Exploiting Opportunities

www.flickr.com/photos/neubie

The following is from an email I wrote to someone who asked if I was going to be presenting at the EduTech conference in Brisbane this year. As you can see, my answer is no, but I think what’s important is my reason for saying no. If you’re planning to present at EduTech, I hope you consider the effect of saying yes.

To be honest, I am not a big fan of EduTech, mainly because I really don’t like their policy of non-payment for Australian speakers. I find it quite insulting that they are willing to pour outrageous amounts of money into getting overseas speakers but are not willing to pay anything for local speakers. I think they need to approach this with greater equity and offer ALL their speakers some form of payment, even if the locals just get a token amount. As I’ve no doubt pointed out before, this is a (very) commercial event run for profit by a professional conference-running company, and yet they expect the vast majority of what they are offering to their customers (at a significant price) to be provided to them for free.

On http://www.edutech.net.au/apply_speaker.html it clearly states that “in the vast majority of cases, we do not pay speakers”. Obviously that blanket statement is not true, as they pay many of their “big name” overseas speakers. What they mean to say is that they don’t pay local speakers because they feel they can get away with that. They also make the very generous point on that page that they “don’t charge speakers to speak”. Woop-de-do, EduTech.

While I’d be very happy to present something, on principle I’m not really willing to be exploited by the EduTech organisers who expect that all Australian presenters should be willing to present for them for free. It just doesn’t make sense to me. I’d love to see all Aussie presenters just say no to EduTech but it probably won’t happen.

There are many many great things I’m happy to give my time freely to… helping other teachers, sharing resources, giving time and energy at the grassroots level. But I’m not ok with helping EduTech carry on their culture of exploitation of Australian presenters just so they can make more money.

Featured image: CC BY-SA www.flickr.com/photos/neubie

155 Lessons in the Creative Process

Some of you might have seen that I’ve been working on a daily blogging project this year called My Daily Create. You can visit it at www.mydailycreate.com (or click the link in the menu bar above). The basic idea is that I’m attempting to create something every day of the year during 2014. It could be music, a video, a drawing, a photo or a poem. It could be something practical and usable, or something retinal and frivolous. It doesn’t matter what it is, I just plan to make something each day. So far it’s going pretty well and I haven’t missed a single day yet.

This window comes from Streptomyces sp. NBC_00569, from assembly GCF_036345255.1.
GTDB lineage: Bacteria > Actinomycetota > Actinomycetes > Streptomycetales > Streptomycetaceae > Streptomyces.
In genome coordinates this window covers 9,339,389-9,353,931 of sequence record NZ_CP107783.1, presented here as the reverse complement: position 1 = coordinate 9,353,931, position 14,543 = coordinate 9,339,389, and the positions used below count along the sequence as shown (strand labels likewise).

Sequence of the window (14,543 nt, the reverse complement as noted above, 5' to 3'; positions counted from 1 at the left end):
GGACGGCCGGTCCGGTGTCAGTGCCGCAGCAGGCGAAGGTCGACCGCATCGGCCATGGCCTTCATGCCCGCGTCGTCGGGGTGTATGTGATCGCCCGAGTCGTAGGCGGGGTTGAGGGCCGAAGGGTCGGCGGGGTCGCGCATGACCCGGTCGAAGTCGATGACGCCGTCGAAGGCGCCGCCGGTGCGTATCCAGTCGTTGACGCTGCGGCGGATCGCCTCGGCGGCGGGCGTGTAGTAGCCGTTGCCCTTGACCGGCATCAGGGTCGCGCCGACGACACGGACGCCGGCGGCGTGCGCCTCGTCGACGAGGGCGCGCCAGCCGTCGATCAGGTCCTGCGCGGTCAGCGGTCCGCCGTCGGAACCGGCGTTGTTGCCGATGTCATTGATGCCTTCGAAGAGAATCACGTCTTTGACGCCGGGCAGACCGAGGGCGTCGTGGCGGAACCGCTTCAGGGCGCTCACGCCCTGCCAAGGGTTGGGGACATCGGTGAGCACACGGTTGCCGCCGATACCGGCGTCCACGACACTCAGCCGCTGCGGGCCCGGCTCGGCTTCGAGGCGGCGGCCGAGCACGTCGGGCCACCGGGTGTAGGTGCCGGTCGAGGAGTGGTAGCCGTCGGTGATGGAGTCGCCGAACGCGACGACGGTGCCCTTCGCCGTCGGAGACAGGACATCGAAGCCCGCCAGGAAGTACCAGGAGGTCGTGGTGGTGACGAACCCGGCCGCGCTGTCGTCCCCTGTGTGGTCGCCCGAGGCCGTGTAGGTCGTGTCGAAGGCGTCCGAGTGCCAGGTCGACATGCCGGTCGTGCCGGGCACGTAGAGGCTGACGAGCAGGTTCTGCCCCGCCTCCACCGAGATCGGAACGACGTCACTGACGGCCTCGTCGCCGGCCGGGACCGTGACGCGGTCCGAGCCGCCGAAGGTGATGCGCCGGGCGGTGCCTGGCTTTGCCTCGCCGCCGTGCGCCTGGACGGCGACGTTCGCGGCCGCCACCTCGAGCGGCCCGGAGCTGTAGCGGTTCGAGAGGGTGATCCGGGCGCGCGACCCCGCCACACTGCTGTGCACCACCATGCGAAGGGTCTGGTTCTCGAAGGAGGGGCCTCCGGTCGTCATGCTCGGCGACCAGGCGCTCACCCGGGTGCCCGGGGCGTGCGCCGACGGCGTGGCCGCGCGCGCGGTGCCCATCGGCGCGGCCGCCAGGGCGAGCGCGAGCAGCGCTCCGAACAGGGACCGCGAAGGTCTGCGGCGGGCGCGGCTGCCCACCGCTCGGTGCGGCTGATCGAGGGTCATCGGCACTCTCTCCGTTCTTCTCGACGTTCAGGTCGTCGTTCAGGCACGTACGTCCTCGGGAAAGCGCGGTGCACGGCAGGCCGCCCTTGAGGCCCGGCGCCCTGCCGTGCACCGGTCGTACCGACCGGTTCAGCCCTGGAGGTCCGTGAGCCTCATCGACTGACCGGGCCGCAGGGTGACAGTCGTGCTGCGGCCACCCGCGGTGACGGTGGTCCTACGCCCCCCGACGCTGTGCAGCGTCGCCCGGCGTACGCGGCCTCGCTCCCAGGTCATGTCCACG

Earlier this week I presented a keynote at the EduTECH conference in Brisbane on the topic of creativity at the invitation of the organisers. I find creativity an interesting topic to talk about, but it’s usually one of those things that’s easy to talk about in general terms but much harder to talk about specifically. I felt even more challenged by it because several of the other speakers were also talking about creativity, including Sir Ken Robinson, who, as I’m sure most readers of this blog will know, is considered somewhat of a guru on the topic of creativity in education.

I do find that the general message of what most people say when talking about creativity in education boils down to “It’s important, you should do it”, with very little actual guidance on HOW to make it happen and I tend to think we probably need a little more information than that.

So the plan for my keynote was to be a bit more practical and specific about creativity and so I decided to share some of what I’ve learned from doing my daily create each day in the form of lessons I’ve learned about the creative process and how they might be used with students.

For the people who asked for a copy of the presentation, here are the slides (I’ve had to remove the video content as it was just too big a file with them included)

Despite a shaky start due to some dodgy AV, I was pretty happy with the way the keynote went. The talk was basically presented in three parts…

  • Exploring Creativity – showing examples of the sorts of creative projects I’ve been coming up with during the first 155 days of My Daily Create.
  • Learning from Creativity – sharing some of the lessons (or meta ideas) about creativity that I’ve found from forcing myself to make something every day.
  • Applying Creativity – showing a few examples of how some of my daily creates have turned into activities and tasks that I’ve been doing with my kids in the classroom.

The lessons that I offered about creativity were these…

  • Create is a Verb – you have to actually DO stuff in order to be creative, not just think about it or talk about it. Actually DO it. Seriously. It’s amazing how many people wish they were more creative and overlook this simple fact.
  • Wonder. A Lot – Most creativity springs from being curious about things. Wondering “what would happen if…” or “why do we do it like that?” are often the starting points for coming up with new creative ideas.
  • Curiosity + Action = Creativity – When you combine the wonder with the action, things happen. Take action on your ideas, no matter how silly or fleeting they might be. Anyone can have a good idea, but the people who take action on their ideas are the ones we deem creative.
  • Make time to Play – Yes, making stuff takes time. So if making stuff is important to you, then make time for it. Make time, not find time. None of us can find time, we each get only 24 hours in a day so you already have all the time you’re getting. It’s a matter of clearing space in your day to make time for creative acts.